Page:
Referring to the drawings in which analogous components are denoted by analogous reference numerals or characters, the inventive apparatus 1 for mechanically ventilating a patient has two components 2 and 3 arranged to reciprocally move towards and away from one another. These components are positioned about the torso 4 of a patient, i.e., the chest cavity 5, and secured within an outer elastic shell 6, e.g., a vest or shirt, which can be formed of any suitable material such as spandex, polyester, etc. A preferred elastic garment that functions especially well as an air-tight elastic shell 6 in accordance with the present invention is a Nike Dri-Fit short sleeve shirt composed of 82% polyester and 18% spandex. This shirt was coated on the outer surface thereof with a thin layer of General Electric clear Silicone II 100% Window and Door silicone sealant, manufactured by GE Sealants and Adhesives, Huntersville, N.C. 28078, to enhance air-tightness.

The movable components 2 and 3 themselves can be manufactured from any suitable material, e.g., fiberglass, lightweight plaster, or synthetic plastic such as polyethylene terephthalate, polyvinyl chloride, etc. An especially preferred material is hardened fiberglass created using a Bondo Home Solutions fiberglass mat manufactured by the Bondo Corporation (an RPM Company), 3700 Atlanta Industrial Parkway, N.W., Atlanta, Ga. 30331 and treated with Everciat (100498) automotive fiberglass resin and hardener, manufactured by Fibre Glass-Evercoat, a division of Illinois Tool Works, Inc. 660 CornelII Road, Cincinnati, Ohio 45242.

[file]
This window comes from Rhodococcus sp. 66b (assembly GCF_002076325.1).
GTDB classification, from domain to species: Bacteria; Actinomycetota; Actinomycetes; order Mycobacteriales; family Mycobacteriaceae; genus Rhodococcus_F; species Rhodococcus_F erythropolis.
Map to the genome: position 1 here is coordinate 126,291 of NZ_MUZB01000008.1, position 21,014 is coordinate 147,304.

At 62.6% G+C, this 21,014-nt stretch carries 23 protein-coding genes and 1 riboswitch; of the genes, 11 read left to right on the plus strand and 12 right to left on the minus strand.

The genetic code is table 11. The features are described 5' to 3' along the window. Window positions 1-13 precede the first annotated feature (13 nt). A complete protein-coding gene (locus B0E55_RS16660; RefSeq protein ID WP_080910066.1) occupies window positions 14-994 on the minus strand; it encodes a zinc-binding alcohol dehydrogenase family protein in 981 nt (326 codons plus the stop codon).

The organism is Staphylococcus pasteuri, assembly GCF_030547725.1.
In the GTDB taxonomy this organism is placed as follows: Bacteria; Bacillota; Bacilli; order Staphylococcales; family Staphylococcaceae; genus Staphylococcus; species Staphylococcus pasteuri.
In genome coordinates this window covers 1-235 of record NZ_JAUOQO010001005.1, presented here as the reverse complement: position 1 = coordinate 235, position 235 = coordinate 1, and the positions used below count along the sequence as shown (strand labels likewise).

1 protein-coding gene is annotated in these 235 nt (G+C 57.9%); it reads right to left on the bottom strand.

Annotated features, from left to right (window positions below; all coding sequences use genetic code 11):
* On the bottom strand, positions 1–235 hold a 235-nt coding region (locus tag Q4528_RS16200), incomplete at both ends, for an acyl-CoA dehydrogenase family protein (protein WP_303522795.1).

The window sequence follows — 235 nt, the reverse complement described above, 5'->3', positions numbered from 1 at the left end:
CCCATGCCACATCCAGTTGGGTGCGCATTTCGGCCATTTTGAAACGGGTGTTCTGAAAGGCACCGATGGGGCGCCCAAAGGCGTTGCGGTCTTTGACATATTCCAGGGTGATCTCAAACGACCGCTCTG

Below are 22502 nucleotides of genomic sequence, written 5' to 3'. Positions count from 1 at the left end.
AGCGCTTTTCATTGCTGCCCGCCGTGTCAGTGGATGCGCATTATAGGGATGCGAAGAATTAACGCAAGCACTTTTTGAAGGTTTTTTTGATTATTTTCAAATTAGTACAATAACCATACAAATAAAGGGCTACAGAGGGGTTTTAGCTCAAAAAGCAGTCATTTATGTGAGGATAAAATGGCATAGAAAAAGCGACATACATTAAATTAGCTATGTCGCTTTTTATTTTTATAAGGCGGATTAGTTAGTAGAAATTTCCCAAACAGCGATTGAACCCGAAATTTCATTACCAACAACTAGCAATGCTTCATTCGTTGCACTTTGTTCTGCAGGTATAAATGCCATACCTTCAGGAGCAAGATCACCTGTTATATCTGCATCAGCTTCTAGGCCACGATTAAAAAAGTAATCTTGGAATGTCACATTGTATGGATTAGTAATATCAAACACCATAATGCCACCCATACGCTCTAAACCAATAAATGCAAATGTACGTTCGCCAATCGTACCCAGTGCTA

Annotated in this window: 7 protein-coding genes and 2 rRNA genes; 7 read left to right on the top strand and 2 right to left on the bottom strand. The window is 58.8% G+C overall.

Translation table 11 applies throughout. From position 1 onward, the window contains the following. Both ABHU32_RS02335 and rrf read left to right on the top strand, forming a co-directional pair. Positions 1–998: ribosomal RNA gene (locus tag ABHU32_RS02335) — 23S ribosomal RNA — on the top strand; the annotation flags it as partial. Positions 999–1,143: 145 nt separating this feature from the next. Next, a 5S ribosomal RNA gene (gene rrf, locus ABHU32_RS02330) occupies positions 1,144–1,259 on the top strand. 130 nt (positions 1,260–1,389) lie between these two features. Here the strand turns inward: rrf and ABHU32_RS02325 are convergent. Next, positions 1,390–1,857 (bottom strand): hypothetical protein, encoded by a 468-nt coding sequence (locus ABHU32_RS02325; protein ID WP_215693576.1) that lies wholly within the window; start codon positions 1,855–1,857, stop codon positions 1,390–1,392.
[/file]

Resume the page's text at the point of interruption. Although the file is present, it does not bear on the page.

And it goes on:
The flexible air-tight covering 6 is placed about the torso 4 of the patient, i.e., around the chest cavity 5, after the substantially rigid components 2 and 3 have been movably positioned about the torso 4 and chest cavity. Thereby, when components 2 and 3 move away from one another within the air-tight covering 6, negative pressure is generated within the air-tight covering 6 and influences the torso 4 and chest cavity 5 of the patient to cause the patient to draw air into the patient's lungs. Conversely, when the components 2 and 3 stop moving apart within the air-tight shell 6, the patient's natural exhalation mechanism takes over, allowing the patient to expel the air from within the patient's lungs.